Saucy, Saucy, You Know You Are a Cute Little Gut Pleaser: Spicy Almond Butter, Collard, Kale and Sweet Potato Sauce with Sweet Potato Noodles

Whenever I want to give to someone or the world in some way, I usually provide homemade food. A while back, a friend could not eat solid food due to a car accident and was tired of the liquids she was forced to eat. I wanted to provide her with something nourishing, filling and interesting. I created a version of a ground nut stew from West Africa – a stew of tomatoes, sweet potatoes, hearty greens, and peanuts. A surprising combination of foods and flavors that work well together. Rather than leave it chunky as a stew, I blended it into a drinkable soup. It was rich, tasty, and filling. I was dreaming about this stew the other night and wanted to recreate it with almond butter. The stew is typically served over rice with chicken. I decided to serve it as a sauce with sweet potato noodles and broccoli along with sesame seeds, almonds, and sunflower seeds for texture a bit of protein.  This dish is nourishing, full of texture and depth and satisfying hot or cold with or without the broccoli.

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Rice rice baby: Winter squash stuffed with brown rice, asparagus, zucchini, sunflower seed, pine nut risotto

I am days away from beginning a cleanse to control my asthma and allergies as well as boost my digestion. And it has been cold and rainy. Perhaps that is why I have been craving creamy and grain based food.  My counter top was full of winter squash – kabocha, acorn, butternut – and it made me think about a creamy squash risotto. However, I often find that the squash is lost and not as flavorful in a risotto. And squashes are great to stuff. So I decided to stuff kabocha and acorn squash with a flavorful sprouted brown rice risotto made with zucchini, asparagus, sunflower seeds and pine nuts. Creamy but full of texture. Flavorful. Nutritious. Satisfying.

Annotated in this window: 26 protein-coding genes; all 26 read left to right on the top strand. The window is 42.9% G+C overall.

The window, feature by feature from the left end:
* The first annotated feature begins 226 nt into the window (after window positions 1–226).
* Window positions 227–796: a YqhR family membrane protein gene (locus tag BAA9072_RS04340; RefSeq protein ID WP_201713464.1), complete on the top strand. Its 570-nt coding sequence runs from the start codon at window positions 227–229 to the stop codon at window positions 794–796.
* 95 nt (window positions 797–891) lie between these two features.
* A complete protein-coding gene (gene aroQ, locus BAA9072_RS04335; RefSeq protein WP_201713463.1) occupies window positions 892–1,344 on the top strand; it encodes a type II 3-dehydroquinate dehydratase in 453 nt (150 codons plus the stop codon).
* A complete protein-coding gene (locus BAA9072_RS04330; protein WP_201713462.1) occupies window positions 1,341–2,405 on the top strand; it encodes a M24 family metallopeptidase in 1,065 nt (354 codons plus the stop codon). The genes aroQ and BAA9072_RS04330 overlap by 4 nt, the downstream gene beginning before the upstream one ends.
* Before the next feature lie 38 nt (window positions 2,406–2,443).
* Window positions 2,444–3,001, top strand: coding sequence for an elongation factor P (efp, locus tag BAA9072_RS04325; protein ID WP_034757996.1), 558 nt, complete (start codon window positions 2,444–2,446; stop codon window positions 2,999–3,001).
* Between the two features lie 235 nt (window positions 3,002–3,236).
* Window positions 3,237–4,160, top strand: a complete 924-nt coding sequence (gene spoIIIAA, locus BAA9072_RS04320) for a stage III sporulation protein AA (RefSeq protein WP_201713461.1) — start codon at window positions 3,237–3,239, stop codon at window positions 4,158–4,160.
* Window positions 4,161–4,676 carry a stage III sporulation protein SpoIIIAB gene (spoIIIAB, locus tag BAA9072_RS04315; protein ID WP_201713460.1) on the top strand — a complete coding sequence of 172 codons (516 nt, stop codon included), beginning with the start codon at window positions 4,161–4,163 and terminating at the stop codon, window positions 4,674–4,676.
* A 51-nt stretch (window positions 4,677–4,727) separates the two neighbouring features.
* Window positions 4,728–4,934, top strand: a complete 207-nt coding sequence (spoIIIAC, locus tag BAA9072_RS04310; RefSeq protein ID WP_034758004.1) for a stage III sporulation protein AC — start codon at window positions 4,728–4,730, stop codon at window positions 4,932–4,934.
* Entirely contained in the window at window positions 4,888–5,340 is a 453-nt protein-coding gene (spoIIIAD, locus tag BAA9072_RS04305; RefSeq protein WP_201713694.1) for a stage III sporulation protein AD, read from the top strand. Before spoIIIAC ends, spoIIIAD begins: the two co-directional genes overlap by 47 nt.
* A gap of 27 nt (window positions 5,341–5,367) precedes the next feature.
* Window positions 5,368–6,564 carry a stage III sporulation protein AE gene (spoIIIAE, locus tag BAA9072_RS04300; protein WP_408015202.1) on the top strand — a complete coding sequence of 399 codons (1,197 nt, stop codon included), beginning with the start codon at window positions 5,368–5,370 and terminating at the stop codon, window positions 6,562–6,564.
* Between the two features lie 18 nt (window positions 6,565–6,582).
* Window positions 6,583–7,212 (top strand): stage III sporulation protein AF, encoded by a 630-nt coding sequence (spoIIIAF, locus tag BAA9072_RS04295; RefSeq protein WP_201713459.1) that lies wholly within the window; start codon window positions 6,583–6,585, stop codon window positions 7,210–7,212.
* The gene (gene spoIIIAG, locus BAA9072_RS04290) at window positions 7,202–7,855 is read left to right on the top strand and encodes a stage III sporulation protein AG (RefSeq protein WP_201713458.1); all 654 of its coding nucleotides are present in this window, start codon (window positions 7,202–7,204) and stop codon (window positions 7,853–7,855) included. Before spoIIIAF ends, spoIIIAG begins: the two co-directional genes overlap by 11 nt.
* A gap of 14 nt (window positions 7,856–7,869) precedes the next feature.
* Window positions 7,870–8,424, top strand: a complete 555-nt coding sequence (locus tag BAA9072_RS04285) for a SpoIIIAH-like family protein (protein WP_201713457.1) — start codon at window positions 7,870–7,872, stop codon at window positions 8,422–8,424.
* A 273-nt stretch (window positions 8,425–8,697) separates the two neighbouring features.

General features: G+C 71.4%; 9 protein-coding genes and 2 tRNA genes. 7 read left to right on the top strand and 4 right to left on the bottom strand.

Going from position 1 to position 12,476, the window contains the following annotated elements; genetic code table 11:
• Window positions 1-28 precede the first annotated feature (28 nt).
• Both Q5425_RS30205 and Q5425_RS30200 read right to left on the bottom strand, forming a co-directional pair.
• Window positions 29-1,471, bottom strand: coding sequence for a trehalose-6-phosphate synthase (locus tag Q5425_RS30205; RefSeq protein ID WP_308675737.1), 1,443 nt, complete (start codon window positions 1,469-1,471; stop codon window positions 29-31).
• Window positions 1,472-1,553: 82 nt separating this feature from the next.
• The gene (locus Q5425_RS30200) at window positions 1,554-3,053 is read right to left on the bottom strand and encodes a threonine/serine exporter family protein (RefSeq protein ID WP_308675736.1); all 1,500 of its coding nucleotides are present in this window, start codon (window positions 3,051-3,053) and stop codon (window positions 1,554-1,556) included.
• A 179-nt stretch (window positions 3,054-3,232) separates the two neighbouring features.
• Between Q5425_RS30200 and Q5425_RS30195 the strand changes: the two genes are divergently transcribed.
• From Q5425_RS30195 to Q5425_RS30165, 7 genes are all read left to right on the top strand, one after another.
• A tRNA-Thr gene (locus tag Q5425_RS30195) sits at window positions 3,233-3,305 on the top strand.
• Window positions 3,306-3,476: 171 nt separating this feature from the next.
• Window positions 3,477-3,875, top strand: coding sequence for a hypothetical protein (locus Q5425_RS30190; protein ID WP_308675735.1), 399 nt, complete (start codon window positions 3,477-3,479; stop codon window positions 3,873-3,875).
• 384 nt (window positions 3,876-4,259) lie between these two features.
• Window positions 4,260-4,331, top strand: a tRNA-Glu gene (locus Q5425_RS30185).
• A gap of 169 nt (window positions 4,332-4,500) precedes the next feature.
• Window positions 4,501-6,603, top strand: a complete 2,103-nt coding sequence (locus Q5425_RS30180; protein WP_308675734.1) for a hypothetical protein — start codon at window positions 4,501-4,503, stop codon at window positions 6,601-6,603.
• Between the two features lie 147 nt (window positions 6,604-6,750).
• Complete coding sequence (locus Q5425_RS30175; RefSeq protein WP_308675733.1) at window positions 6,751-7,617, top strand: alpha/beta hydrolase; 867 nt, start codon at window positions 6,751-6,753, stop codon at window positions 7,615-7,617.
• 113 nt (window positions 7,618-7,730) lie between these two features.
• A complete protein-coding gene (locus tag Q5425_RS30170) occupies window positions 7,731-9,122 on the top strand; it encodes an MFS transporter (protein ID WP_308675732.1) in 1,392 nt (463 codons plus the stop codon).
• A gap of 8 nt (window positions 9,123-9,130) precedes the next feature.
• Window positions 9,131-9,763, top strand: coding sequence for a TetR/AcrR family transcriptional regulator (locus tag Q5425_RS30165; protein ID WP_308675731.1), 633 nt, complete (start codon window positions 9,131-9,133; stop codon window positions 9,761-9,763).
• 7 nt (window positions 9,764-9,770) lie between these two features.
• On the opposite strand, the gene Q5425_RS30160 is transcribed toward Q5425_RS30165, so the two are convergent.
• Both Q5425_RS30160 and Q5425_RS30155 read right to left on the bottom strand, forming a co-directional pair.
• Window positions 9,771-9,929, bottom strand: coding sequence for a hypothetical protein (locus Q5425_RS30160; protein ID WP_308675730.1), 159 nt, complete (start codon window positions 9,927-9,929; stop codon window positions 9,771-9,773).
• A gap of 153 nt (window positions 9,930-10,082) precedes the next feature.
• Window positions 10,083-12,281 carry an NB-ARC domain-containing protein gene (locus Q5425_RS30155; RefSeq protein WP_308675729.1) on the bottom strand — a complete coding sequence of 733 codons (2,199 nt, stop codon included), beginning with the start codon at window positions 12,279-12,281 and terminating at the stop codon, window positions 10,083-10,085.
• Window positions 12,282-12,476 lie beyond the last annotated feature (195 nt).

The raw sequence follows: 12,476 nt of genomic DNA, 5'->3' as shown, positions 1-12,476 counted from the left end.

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Trick or treat, smell my feet, give me something good to eat: Flourless sugarless pumpkin almond cookies sweetened with dates

September through November  marks the craziest months for us – yes in terms of work, but really in terms of birthday parties. Every weekend for about 8-10 weekends we are booked – sometimes doubly and triply booked – for birthday parties. Now my daughter is obsessed with cake and cookies and ice cream and wants them all the time everytime. I can’t control what other people serve, but I can teach her that that healthier more nutritious versions can be enjoyable as well. So continuing on with the pumpkin fest, I made flourless pumpkin almond butter cookies make with pumpkin and pumpkin spice and sweetened with dates.  
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Great balls of pumpkin: Flourless fresh pumpkin, flax, macademia nut, coconut, and date, spiced energy bites

I need little snacks to munch on when I leave the house or finish working out – something quick, just a few bites and that will sustain me. I often grab a few nuts and a piece of fruit, but sometime I just want something else. So I decided to stock my counter top, fridge and freezer with some small bites that will carry me through the day – so anticipate several posts based on some form of a quick bite. This recipe uses fresh pumpkin, ground flax, macadamia nuts, spices and an optional protein powder covered in pistachios, sunflower seeds  or coconut to make little cold energy bites. The perfect on the go food.

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Paradise by the oven light: Gluten-free, dairy-free, legume-free, grain-free meatless “meatloaf” and potato-less “mashed potato”

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Meatloaf. I didn’t grow up eating meatloaf; Meat eating involved hamburgers, chicken tikka masala, tandoori chicken, Thanksgiving turkey, bacon and on occasion, a rack of lamb (when I was invited to Easter dinner at the house of my catholic school friend.) During this Whole30-like program I am participating in with members of my box, people have been posting pictures of meatloaf they have made. I was intrigued: meatloaf was a great way to make multiple meals – for a classic American dinner with potatoes and veg or in a sandwich. So I looked up what the essential components to a meatloaf entail. They are: ground meat, binders and flavorings.

Well as a vegetarian, two out of three ain’t bad.

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